Raster is a program for the analysis of data from a low cost remote sensing platform known as airborne videography. The application of the technique in Eucalypt forests is described by Coops et al 1998. Raster was developed to apply these technique in a mixed Callitris/Eucalyptus woodland located at Burrendong in New South Wales.
Raster is used to import the raw data files produced by the Specterra Systems Digital Multispectral Video System (DMSV). These binary files have a 512 byte header, followed by data structures representing light intensity in four bands (red, green, blue and near-infrared). Raster imports these files and converts the red, green and blue bands into a single bitmap (32 bit). The near-infrared (NIR) band is also saved as a bitmap. Facilities are available for converting files between four formats: Grid ASCII (Arc Info), BIL (binary inter-leaved), SUB (the raw format) and Windows bitmaps.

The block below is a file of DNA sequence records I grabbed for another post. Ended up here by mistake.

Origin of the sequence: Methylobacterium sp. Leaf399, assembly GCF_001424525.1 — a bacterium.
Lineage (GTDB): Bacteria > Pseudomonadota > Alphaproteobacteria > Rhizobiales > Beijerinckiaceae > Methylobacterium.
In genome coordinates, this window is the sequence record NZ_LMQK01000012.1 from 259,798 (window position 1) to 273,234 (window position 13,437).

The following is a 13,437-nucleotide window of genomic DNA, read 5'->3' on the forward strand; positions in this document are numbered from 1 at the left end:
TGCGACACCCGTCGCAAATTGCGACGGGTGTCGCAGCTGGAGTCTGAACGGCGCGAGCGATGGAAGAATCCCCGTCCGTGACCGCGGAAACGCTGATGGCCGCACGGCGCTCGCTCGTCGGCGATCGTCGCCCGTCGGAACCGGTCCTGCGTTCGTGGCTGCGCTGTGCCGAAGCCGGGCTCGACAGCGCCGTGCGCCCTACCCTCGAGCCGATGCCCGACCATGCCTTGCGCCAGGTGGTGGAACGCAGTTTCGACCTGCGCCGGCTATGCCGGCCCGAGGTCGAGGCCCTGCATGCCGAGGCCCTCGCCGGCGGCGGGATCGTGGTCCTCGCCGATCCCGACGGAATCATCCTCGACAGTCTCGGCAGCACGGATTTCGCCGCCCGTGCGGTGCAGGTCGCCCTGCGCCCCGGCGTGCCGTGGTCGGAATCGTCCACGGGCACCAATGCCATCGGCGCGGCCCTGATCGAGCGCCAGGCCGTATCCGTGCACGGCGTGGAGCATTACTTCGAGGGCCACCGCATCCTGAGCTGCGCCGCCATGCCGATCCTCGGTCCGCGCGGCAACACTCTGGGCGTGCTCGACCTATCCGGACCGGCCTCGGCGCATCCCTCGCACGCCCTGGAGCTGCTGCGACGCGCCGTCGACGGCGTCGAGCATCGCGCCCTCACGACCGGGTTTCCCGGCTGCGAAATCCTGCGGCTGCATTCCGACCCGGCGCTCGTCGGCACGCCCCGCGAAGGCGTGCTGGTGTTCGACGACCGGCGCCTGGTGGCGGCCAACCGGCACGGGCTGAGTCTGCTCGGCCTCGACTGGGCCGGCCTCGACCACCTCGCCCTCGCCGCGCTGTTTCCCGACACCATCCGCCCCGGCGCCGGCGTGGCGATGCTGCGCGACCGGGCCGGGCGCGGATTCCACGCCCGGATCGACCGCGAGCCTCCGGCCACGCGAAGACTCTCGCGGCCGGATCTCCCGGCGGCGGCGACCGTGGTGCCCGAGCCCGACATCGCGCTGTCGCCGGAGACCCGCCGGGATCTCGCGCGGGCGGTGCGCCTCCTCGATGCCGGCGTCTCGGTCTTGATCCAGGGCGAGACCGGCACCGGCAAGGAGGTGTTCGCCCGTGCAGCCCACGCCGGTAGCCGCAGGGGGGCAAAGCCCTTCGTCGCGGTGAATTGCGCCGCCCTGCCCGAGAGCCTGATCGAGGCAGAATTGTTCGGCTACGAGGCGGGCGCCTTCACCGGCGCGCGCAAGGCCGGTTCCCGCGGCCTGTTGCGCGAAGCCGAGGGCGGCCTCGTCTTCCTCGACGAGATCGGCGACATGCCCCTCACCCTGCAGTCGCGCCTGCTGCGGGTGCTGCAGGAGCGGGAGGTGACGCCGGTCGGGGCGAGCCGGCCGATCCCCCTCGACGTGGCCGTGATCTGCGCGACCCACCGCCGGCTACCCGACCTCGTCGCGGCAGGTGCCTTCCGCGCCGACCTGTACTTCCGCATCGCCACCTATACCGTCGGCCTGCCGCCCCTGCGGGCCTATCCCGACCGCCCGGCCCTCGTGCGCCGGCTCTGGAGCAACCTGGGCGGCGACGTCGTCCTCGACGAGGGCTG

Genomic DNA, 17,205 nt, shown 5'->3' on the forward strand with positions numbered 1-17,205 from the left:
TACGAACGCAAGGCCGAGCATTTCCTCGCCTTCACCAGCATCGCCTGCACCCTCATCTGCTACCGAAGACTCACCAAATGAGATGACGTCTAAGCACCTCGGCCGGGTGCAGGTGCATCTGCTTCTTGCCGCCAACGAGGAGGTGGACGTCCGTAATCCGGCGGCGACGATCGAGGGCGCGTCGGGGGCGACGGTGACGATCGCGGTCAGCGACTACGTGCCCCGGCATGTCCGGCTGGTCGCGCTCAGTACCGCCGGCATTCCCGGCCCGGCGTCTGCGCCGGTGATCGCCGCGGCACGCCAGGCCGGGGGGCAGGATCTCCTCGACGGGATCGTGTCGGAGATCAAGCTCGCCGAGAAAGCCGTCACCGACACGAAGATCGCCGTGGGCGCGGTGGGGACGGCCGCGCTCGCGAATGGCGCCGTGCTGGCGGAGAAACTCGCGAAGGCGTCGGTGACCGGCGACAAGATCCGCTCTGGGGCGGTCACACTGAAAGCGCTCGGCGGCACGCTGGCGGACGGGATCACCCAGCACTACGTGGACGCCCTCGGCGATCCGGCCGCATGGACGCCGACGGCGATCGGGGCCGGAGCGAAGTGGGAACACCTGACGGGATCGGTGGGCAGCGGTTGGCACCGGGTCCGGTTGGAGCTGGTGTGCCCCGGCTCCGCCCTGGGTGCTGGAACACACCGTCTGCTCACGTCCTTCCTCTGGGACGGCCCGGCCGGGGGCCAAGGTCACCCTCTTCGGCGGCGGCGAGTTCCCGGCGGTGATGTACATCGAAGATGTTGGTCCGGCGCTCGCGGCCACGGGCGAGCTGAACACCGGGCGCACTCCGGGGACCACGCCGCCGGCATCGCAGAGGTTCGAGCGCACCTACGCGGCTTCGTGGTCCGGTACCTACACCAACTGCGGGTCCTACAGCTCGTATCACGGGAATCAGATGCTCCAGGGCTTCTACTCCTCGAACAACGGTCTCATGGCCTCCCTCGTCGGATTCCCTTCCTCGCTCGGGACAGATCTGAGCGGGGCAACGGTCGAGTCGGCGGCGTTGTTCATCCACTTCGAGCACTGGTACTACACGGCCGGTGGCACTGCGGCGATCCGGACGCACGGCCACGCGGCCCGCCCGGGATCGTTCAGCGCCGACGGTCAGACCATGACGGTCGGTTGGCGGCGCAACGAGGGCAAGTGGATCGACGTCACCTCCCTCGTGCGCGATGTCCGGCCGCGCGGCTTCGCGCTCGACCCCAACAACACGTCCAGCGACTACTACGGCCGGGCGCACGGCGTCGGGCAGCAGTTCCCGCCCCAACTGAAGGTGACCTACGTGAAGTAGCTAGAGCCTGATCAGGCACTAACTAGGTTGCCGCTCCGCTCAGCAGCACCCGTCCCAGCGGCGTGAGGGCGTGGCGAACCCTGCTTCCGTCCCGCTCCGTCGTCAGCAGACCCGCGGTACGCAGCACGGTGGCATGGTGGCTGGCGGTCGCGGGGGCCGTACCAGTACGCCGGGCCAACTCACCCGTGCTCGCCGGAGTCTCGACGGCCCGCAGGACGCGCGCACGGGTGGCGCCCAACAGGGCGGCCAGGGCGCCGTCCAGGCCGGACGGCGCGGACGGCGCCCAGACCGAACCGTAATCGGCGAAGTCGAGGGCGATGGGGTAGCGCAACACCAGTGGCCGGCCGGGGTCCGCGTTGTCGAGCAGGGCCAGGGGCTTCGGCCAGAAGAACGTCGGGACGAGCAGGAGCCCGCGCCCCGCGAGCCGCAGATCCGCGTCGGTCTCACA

The interface allows you to filter out particular RGB values from an image, or transform the image using arbitrarily complex manipulations of the RGB values. The program also computes the habitat complexity score described by Coops et al 1998, and there are facilities for comparing the complexity scores with the original files. You can see a screenshot here, and download either a zipped file, or a self-installing exe (each is about 2.2Mb - including a test file). The program was developed for in-house use, and so I haven't had time to write a help file. If you have problems, please contact email@example.com.
I thank Nicholas Coops and Darius Culvenor for help in constructing the program. For further details, please consult the article by: Coops, N. C. & Catling, P. C. (1997) Utilising airborne multispectral videography to predict habitat complexity in eucalypt forests for wildlife management. Wildlife Research, 24, 691-702; or see the web page of Coops et al 1998.